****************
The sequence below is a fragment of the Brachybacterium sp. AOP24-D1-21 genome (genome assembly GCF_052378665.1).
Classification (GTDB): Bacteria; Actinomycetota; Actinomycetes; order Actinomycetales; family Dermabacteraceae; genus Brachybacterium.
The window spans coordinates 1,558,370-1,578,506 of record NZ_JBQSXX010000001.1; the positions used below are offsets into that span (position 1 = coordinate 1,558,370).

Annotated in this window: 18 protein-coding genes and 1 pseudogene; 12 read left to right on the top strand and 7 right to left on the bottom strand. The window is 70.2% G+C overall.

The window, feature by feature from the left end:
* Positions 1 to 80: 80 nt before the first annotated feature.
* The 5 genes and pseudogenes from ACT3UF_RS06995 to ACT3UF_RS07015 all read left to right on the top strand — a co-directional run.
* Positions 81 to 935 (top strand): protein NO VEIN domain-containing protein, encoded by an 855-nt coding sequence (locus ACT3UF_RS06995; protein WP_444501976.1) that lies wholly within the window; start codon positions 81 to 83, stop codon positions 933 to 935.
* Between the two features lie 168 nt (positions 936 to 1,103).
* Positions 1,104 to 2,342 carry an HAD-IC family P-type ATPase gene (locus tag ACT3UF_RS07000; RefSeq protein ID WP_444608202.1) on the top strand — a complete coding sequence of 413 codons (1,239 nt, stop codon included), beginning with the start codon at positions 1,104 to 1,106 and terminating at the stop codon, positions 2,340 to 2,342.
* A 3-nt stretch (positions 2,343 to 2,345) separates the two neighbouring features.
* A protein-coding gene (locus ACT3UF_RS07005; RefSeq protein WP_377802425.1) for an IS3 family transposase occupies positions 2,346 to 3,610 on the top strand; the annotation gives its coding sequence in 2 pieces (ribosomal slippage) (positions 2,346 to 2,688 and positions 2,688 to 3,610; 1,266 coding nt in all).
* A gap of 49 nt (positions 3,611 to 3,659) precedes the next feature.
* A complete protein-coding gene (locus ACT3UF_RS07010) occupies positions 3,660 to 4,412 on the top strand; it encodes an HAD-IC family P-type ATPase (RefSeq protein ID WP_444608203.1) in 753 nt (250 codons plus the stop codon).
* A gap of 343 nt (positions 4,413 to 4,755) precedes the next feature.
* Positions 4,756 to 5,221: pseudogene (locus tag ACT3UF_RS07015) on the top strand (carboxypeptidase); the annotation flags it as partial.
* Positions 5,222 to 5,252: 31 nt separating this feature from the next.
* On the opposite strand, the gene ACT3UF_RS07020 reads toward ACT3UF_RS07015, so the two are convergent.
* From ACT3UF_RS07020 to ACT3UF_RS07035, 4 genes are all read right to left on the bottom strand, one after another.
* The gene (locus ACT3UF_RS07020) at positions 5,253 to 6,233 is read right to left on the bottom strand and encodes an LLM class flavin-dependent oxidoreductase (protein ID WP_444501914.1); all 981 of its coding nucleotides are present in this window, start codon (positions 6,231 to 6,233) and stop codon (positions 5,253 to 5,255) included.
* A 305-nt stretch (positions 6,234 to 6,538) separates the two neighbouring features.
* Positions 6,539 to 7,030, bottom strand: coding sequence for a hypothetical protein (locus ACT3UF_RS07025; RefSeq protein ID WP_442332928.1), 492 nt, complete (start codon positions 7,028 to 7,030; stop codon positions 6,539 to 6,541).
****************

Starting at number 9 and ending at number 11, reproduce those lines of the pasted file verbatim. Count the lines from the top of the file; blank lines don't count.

* Between the two features lie 168 nt (positions 936 to 1,103).
* Positions 1,104 to 2,342 carry an HAD-IC family P-type ATPase gene (locus tag ACT3UF_RS07000; RefSeq protein ID WP_444608202.1) on the top strand — a complete coding sequence of 413 codons (1,239 nt, stop codon included), beginning with the start codon at positions 1,104 to 1,106 and terminating at the stop codon, positions 2,340 to 2,342.
* A 3-nt stretch (positions 2,343 to 2,345) separates the two neighbouring features.